WICHITA, Kan. (KSNW) — There is only one court-appointed attorney for the most severe criminal cases in Sedgwick County. That same person is a private firm lawyer. The staffing shortage is causing issues beyond the courtroom.

District Attorney Marc Bennett says this lack of public defenders is a problem that elevated due to the pandemic, and it’s a problem that spreads far past Sedgwick County and even the state of Kansas.

Bennett explained, “You will find that is anything but a Wichita or Sedgwick County specific crisis.”

Eighteenth Judicial District Court Chief Judge, Jeff Goering, explains that a lack of public defenders strains every part of the judicial system.

Goering added, “You’re left calling Topeka and saying we don’t have anybody in Sedgwick County who can take this case, can you give me the name of someone in Emporia? Can you give me the name of someone in Hutchinson who I can appoint to take this case?”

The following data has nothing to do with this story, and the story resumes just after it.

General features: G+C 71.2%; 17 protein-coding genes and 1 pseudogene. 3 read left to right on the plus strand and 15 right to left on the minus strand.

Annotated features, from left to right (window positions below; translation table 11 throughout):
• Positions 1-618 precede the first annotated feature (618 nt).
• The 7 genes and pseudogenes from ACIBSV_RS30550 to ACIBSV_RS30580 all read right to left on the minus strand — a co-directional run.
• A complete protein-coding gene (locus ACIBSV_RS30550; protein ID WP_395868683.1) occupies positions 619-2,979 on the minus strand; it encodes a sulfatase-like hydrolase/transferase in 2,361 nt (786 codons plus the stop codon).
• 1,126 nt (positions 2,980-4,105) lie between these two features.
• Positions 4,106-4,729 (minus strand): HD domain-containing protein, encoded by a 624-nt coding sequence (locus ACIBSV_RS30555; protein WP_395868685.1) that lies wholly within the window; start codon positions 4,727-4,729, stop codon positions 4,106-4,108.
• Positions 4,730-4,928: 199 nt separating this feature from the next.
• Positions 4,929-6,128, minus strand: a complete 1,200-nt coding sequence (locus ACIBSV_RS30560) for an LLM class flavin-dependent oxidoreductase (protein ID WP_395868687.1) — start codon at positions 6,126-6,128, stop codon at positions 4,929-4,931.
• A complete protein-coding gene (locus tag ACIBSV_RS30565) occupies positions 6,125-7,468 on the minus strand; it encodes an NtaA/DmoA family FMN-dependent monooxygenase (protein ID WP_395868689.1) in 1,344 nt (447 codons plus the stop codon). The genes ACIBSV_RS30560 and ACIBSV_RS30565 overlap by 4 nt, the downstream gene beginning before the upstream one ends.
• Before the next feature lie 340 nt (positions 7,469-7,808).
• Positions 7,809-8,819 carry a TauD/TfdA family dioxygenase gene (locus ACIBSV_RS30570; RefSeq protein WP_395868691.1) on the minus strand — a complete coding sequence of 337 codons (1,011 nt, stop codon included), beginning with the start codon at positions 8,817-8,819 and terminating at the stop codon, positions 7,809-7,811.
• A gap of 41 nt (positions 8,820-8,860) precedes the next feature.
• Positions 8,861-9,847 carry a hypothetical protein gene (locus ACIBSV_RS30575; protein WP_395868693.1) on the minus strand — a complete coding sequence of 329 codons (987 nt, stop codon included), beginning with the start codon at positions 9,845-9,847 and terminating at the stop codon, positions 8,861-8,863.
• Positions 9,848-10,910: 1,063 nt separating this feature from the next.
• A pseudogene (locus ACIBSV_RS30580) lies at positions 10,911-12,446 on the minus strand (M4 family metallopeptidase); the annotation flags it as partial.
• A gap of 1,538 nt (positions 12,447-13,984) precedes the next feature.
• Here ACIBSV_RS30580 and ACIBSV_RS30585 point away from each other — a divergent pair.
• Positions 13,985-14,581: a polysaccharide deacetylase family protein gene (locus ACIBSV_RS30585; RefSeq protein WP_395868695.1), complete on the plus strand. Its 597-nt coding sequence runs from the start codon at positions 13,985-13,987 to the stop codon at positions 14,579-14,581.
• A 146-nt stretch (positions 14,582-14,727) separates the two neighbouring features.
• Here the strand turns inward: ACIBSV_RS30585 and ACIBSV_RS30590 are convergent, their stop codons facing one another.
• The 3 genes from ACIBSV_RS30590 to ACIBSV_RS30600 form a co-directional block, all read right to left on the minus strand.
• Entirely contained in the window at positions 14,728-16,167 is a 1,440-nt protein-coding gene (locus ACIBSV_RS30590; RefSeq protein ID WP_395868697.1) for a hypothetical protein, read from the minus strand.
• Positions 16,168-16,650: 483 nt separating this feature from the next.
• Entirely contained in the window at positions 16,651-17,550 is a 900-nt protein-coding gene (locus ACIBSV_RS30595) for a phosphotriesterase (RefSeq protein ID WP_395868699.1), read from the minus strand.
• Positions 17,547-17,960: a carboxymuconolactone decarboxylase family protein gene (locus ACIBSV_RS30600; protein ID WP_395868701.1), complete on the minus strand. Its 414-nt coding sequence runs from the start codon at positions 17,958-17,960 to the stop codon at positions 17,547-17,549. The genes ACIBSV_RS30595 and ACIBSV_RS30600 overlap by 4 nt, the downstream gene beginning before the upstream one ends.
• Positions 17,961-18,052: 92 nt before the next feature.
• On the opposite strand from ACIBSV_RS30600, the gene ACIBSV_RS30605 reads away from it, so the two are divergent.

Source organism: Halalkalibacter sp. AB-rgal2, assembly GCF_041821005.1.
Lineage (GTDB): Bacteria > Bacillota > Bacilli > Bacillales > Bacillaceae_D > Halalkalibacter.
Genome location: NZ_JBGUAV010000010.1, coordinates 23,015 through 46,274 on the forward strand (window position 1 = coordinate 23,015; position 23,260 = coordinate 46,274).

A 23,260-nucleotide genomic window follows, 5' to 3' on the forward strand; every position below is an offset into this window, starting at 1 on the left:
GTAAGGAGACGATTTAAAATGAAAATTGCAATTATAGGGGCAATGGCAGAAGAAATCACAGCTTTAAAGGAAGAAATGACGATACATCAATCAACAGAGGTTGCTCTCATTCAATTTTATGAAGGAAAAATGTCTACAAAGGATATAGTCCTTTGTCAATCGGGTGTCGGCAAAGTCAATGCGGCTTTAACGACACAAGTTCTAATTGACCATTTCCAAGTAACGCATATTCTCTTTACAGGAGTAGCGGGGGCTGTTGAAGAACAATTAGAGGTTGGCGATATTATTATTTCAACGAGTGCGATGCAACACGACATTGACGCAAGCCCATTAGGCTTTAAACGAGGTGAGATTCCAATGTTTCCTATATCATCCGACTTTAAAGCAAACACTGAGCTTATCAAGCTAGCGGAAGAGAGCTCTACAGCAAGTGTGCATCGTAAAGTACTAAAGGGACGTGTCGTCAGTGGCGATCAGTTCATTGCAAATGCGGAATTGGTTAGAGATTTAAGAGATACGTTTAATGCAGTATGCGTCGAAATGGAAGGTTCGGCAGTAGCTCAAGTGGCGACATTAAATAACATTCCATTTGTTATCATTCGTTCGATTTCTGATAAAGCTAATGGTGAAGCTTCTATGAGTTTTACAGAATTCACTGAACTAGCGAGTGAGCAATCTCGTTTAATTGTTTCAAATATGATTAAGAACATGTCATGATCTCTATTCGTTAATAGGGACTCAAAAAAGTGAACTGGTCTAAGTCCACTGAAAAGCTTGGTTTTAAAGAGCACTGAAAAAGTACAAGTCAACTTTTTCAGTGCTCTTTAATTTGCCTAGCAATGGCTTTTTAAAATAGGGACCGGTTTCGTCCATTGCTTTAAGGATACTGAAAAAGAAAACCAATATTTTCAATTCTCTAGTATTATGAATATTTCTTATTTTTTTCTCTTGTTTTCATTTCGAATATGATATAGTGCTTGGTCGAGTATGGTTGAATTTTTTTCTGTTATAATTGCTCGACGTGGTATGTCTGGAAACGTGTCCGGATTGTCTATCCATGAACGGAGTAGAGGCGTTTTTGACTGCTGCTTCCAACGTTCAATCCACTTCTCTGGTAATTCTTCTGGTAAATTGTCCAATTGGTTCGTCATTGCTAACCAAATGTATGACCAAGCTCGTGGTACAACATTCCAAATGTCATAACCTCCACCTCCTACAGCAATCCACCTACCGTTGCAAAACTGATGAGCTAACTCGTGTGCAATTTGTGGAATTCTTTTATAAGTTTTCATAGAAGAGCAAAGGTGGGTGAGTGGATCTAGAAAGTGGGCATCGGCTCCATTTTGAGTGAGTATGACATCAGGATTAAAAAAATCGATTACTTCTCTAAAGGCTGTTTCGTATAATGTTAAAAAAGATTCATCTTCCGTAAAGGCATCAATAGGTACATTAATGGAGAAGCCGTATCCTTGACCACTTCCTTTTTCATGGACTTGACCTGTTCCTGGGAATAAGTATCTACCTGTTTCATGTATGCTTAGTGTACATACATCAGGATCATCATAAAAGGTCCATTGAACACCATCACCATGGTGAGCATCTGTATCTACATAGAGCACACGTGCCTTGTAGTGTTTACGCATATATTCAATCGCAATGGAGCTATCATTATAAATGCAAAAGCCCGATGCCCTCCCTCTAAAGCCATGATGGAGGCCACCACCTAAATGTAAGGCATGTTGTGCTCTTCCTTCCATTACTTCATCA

Sedgwick County Sheriff Jeff Easter says this impact is felt down to the county jail.

“You have all of this backlog of folks that are sitting here. We’re sitting at 1,545 people that are in here right now. That is kind of unheard of for us in the wintertime,” Easter said.

One of the root causes is the pay. It’s keeping attorneys from putting their name on the list to be court-appointed. Last year, wages were raised to $100 an hour, and they will go up to $120 an hour in July of next year.

Bennett explained that it’s also a job where you can’t have unqualified attorneys.

“You still have to have someone who knows what they’re doing. This isn’t something you just pick up, oh I normally do wills and estates, but I’ll just go handle these murder cases, it can’t be that hard? You have to have the training and experience to do that effectively. It’s not something you just turn on and turn off.”

Bennett says another problem is the student loan cost of going to school for seven years to be an attorney leads many to choose a higher paying private practice position than become a public defender.